In September 2016, the New York State Department of Financial Services (the “NYDFS”) proposed new cybersecurity regulations (the “Proposed Rules”) for banks, insurance companies and other financial institutions regulated by the NYDFS (“Covered Entities”). In some respects, the Proposed Rules would go beyond existing federal-level cybersecurity requirements. For example, the Proposed Rules would require each Covered Entity to encrypt all Nonpublic Information (which is broadly defined), rather than allowing the entity to determine what data to encrypt based on a risk assessment, as is currently required. In addition, the Proposed Rules would require each Covered Entity to notify the NYDFS of certain cybersecurity events within 72 hours, which is a shorter timeframe than is required under existing state and federal data breach notification rules. The Proposed Rules would also impose entirely new requirements. For example, on an annual basis, the board of directors or a senior officer of each Covered Entity would be required to certify to the NYDFS that the Covered Entity is in compliance with the Proposed Rules. This annual certification requirement potentially imposes personal liability for boards of directors or senior officers signing such certification.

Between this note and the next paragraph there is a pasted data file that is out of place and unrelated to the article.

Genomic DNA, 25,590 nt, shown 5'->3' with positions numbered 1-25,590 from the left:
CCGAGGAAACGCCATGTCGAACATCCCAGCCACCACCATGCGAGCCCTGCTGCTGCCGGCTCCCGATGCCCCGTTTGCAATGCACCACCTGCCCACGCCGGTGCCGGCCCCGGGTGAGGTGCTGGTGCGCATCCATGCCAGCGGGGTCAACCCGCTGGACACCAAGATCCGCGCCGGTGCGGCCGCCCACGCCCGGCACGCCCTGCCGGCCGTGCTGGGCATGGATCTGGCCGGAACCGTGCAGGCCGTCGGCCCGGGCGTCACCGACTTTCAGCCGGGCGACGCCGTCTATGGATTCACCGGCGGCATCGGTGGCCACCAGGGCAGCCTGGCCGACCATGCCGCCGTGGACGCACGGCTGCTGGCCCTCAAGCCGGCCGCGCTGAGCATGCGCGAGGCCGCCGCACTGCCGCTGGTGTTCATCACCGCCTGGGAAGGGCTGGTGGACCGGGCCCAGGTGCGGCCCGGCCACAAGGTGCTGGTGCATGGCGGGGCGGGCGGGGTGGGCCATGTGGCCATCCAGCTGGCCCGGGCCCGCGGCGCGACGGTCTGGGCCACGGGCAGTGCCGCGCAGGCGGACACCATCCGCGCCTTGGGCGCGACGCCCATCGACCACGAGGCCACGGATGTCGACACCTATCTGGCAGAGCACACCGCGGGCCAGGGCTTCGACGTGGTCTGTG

This client memorandum summarizes the Proposed Rules' requirements, describes the most concerning provisions for Covered Entities, and compares the requirements to those in other federal and state cybersecurity and data breach frameworks and rules.